ABERDEEN'S TACTICS FAILUREAberdeen had victory snatched from their grasp in dramatic fashion against Hamilton Academicals at Douglas Park on Saturday. They had taken the lead twelve minutes after the start of the second half, and seemed to think that a single goal advantage would prove sufficient to secure the points. The Dons reckoned without Dave Wilson, the "Accies" leader. Within six minutes Wilson transformed a 1-2 deficit into a 3-2 victory. Only eight minutes were left for play when he scored the equaliser, and two minutes from the final whistle he headed the winning goal.
DEFENCE RATTLEDAberdeen had themselves to blame for their defeat. They had the better of the exchanges in the second half, and should not have been content to fall back on defence with only a single goal lead. Towards the end Hamilton made a great bid to save the game, and that they were successful was due to two things - Wilson's opportunism and the fact that the Aberdeen defence became rattled. Hamilton were the more impressive company in the first half, and but for poor finishing would have held the lead at the interval. They took the lead in six minutes through Harrison. A corner was forced on the left, and Wilson nodded McNee's flag kick down for the inside left to send into the net. Aberdeen drew level six minutes from the interval. McKenzie smartly let Beynon away on the right, and although harassed by Scott the winger cut in to beat Morgan. Twelve minutes after the restart Aberdeen went ahead when Armstrong gave Beynon a clear run, and the Welshman sent the ball across the goalmouth for Lang to send into the net. Following this the Dons concentrated on defence, and Hamilton set up a strong offensive.
THE VITAL GOALWith eight minutes to go Johnstone punched out a low shot from McNee, and Wilson fastened on to send into the net. Six minutes later the centre headed home the all-important goal from a free kick by Scott. Aberdeen, who were without Strauss, Mills and Falloon, did not touch their best form. The defence was fairly sound until the closing stages. Johnstone had several good saves, but showed bad judgment when the second goal was scored. Cooper was reliable, and kept a good grip of McNee, but Temple experienced difficulty in checking the activities of King. None of the three half-backs was particularly impressive. Dunlop, deputising for Falloon, was a hard worker, and although lacking the Irishman's nippiness, saw to it that Wilson got few chances until the closing stages.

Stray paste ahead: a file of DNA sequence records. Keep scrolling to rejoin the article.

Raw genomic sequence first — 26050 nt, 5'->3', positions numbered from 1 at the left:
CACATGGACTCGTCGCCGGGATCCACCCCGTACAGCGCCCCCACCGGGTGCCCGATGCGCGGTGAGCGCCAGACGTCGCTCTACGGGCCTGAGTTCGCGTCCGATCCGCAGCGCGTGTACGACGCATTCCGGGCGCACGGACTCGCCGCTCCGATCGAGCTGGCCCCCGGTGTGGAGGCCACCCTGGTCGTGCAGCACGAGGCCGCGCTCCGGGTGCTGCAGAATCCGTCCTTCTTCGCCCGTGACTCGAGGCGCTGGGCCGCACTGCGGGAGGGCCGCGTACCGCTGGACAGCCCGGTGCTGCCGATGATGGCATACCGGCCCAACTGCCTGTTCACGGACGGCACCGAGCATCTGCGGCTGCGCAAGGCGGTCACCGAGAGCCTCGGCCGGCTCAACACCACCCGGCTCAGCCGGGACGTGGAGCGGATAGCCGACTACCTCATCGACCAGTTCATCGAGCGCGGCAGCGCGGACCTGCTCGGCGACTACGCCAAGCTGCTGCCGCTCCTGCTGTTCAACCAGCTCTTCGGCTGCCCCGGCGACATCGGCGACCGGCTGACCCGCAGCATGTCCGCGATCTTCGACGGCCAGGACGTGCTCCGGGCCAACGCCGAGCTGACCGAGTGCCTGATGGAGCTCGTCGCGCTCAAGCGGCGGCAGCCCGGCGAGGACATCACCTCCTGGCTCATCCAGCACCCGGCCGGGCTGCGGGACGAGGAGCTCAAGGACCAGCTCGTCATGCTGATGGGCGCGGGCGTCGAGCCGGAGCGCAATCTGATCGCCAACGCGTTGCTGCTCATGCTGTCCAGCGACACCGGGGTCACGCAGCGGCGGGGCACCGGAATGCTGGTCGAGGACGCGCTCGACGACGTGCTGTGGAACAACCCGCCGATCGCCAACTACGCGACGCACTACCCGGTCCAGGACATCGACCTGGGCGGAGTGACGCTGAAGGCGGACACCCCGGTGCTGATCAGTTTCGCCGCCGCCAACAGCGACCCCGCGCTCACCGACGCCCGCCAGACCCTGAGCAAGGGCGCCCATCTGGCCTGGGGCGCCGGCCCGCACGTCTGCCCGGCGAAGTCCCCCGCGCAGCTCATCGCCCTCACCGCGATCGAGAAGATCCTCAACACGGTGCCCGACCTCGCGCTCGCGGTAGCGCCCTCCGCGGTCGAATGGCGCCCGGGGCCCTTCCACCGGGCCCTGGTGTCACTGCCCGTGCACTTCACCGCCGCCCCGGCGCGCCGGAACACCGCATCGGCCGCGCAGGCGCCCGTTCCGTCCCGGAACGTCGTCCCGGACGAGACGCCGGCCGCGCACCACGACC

NOT AT HIS BESTFraser is probably not thoroughly fit yet, while Thomson lent his forwards little support and failed to reveal his best form. McKenzie was the most consistent of the Aberdeen forwards, and caused the opposing defence a good deal of trouble. Armstrong was an energetic leader, but found it difficult to elude the vigilant Thomson. George Scott was not so prominent as in his previous appearances, and was deficient in speed. Beynon improved after a slow start, and seems to have completely recovered from the muscle injury which has kept him out of the game since the match against Rangers on March 20. Lang was clever on the ball, but his finishing left something to be desired.
SPLENDID BACKHamilton had a splendid left back in Scott, and Thomson was another stalwart in defence. Morgan was a good 'keeper, while of the wing halves Jarvie impressed most. With the exception of Wilson, who deserves full marks for the manner in which he seized the two chances which came his way, the finishing of the forwards was poor. King and Gilmour comprised a smart right wing.
Source: Press & Journal, 12th April 1937